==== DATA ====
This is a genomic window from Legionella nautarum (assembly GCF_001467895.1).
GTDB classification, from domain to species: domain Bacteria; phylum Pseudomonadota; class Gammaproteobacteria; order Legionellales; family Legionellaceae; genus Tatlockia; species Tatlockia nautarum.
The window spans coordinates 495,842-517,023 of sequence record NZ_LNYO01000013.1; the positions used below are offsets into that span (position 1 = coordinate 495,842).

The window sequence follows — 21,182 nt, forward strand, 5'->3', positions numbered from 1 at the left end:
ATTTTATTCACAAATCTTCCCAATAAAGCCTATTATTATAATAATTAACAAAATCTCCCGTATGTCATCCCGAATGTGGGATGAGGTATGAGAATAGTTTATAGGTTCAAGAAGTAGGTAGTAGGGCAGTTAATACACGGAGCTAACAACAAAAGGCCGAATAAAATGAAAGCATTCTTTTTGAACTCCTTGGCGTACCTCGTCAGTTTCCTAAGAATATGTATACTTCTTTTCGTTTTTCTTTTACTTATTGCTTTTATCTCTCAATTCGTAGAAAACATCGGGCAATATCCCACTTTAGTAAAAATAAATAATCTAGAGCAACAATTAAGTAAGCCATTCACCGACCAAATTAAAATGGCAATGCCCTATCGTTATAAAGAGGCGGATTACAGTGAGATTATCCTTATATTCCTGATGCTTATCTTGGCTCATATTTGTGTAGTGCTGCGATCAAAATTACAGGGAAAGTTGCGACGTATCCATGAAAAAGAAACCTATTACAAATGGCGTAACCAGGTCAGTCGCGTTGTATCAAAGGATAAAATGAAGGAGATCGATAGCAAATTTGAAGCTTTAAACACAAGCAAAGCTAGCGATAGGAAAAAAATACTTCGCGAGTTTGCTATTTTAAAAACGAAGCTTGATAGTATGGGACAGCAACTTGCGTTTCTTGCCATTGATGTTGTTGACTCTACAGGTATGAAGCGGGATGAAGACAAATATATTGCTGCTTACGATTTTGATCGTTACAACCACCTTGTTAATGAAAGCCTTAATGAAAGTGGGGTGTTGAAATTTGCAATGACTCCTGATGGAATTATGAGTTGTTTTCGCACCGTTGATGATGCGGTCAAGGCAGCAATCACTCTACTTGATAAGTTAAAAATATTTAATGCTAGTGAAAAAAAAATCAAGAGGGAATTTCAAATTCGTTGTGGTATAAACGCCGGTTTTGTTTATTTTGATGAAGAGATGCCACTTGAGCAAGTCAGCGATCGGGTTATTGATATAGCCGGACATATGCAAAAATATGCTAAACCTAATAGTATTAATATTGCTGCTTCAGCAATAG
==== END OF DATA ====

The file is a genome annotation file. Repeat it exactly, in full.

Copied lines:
This is a genomic window from Legionella nautarum (assembly GCF_001467895.1).
GTDB classification, from domain to species: domain Bacteria; phylum Pseudomonadota; class Gammaproteobacteria; order Legionellales; family Legionellaceae; genus Tatlockia; species Tatlockia nautarum.
The window spans coordinates 495,842-517,023 of sequence record NZ_LNYO01000013.1; the positions used below are offsets into that span (position 1 = coordinate 495,842).

The window sequence follows — 21,182 nt, forward strand, 5'->3', positions numbered from 1 at the left end:
ATTTTATTCACAAATCTTCCCAATAAAGCCTATTATTATAATAATTAACAAAATCTCCCGTATGTCATCCCGAATGTGGGATGAGGTATGAGAATAGTTTATAGGTTCAAGAAGTAGGTAGTAGGGCAGTTAATACACGGAGCTAACAACAAAAGGCCGAATAAAATGAAAGCATTCTTTTTGAACTCCTTGGCGTACCTCGTCAGTTTCCTAAGAATATGTATACTTCTTTTCGTTTTTCTTTTACTTATTGCTTTTATCTCTCAATTCGTAGAAAACATCGGGCAATATCCCACTTTAGTAAAAATAAATAATCTAGAGCAACAATTAAGTAAGCCATTCACCGACCAAATTAAAATGGCAATGCCCTATCGTTATAAAGAGGCGGATTACAGTGAGATTATCCTTATATTCCTGATGCTTATCTTGGCTCATATTTGTGTAGTGCTGCGATCAAAATTACAGGGAAAGTTGCGACGTATCCATGAAAAAGAAACCTATTACAAATGGCGTAACCAGGTCAGTCGCGTTGTATCAAAGGATAAAATGAAGGAGATCGATAGCAAATTTGAAGCTTTAAACACAAGCAAAGCTAGCGATAGGAAAAAAATACTTCGCGAGTTTGCTATTTTAAAAACGAAGCTTGATAGTATGGGACAGCAACTTGCGTTTCTTGCCATTGATGTTGTTGACTCTACAGGTATGAAGCGGGATGAAGACAAATATATTGCTGCTTACGATTTTGATCGTTACAACCACCTTGTTAATGAAAGCCTTAATGAAAGTGGGGTGTTGAAATTTGCAATGACTCCTGATGGAATTATGAGTTGTTTTCGCACCGTTGATGATGCGGTCAAGGCAGCAATCACTCTACTTGATAAGTTAAAAATATTTAATGCTAGTGAAAAAAAAATCAAGAGGGAATTTCAAATTCGTTGTGGTATAAACGCCGGTTTTGTTTATTTTGATGAAGAGATGCCACTTGAGCAAGTCAGCGATCGGGTTATTGATATAGCCGGACATATGCAAAAATATGCTAAACCTAATAGTATTAATATTGCTGCTTCAGCAATAG